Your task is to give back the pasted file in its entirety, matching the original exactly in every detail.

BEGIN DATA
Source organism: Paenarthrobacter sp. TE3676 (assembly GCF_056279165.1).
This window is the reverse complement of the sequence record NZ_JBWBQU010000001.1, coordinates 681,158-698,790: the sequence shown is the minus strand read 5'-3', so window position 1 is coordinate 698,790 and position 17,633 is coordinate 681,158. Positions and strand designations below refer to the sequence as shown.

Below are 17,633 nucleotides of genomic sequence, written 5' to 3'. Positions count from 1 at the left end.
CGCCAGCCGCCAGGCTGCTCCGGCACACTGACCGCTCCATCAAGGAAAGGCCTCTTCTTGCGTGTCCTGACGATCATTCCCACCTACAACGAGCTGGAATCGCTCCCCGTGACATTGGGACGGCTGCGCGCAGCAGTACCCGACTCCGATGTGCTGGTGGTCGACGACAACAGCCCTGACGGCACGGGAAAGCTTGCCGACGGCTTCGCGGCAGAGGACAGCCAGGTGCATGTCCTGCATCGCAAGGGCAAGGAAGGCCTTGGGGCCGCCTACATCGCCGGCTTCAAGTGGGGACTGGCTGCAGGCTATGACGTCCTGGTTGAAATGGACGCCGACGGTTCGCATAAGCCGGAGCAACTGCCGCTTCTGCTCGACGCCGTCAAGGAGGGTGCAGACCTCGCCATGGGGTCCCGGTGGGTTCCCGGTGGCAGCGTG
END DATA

Source organism: Paenarthrobacter sp. TE3676 (assembly GCF_056279165.1).
This window is the reverse complement of the sequence record NZ_JBWBQU010000001.1, coordinates 681,158-698,790: the sequence shown is the minus strand read 5'-3', so window position 1 is coordinate 698,790 and position 17,633 is coordinate 681,158. Positions and strand designations below refer to the sequence as shown.

Below are 17,633 nucleotides of genomic sequence, written 5' to 3'. Positions count from 1 at the left end.
CGCCAGCCGCCAGGCTGCTCCGGCACACTGACCGCTCCATCAAGGAAAGGCCTCTTCTTGCGTGTCCTGACGATCATTCCCACCTACAACGAGCTGGAATCGCTCCCCGTGACATTGGGACGGCTGCGCGCAGCAGTACCCGACTCCGATGTGCTGGTGGTCGACGACAACAGCCCTGACGGCACGGGAAAGCTTGCCGACGGCTTCGCGGCAGAGGACAGCCAGGTGCATGTCCTGCATCGCAAGGGCAAGGAAGGCCTTGGGGCCGCCTACATCGCCGGCTTCAAGTGGGGACTGGCTGCAGGCTATGACGTCCTGGTTGAAATGGACGCCGACGGTTCGCATAAGCCGGAGCAACTGCCGCTTCTGCTCGACGCCGTCAAGGAGGGTGCAGACCTCGCCATGGGGTCCCGGTGGGTTCCCGGTGGCAGCGTG